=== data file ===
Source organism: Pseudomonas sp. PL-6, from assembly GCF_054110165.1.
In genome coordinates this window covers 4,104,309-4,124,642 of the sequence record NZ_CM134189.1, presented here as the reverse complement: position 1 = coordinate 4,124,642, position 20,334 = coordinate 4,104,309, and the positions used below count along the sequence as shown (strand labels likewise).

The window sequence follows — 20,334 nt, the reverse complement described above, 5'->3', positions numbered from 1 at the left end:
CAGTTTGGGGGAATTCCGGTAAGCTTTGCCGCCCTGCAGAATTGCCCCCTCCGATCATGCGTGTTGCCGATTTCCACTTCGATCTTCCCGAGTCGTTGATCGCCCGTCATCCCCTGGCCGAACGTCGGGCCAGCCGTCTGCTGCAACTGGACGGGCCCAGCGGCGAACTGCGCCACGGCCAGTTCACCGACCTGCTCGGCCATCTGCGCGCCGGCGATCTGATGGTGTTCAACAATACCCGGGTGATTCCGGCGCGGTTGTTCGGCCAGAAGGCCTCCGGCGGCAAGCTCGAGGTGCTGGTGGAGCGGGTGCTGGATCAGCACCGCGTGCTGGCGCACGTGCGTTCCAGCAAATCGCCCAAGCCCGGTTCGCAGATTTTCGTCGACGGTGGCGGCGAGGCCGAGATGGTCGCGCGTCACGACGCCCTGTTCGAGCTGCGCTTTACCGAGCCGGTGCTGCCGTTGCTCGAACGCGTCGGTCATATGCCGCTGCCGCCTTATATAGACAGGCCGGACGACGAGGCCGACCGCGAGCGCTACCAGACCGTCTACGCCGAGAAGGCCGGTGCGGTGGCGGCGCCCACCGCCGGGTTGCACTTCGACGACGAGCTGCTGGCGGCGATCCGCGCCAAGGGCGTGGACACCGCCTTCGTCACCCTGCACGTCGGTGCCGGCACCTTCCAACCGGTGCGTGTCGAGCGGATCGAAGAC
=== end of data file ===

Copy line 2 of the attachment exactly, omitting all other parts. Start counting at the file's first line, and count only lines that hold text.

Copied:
In genome coordinates this window covers 4,104,309-4,124,642 of the sequence record NZ_CM134189.1, presented here as the reverse complement: position 1 = coordinate 4,124,642, position 20,334 = coordinate 4,104,309, and the positions used below count along the sequence as shown (strand labels likewise).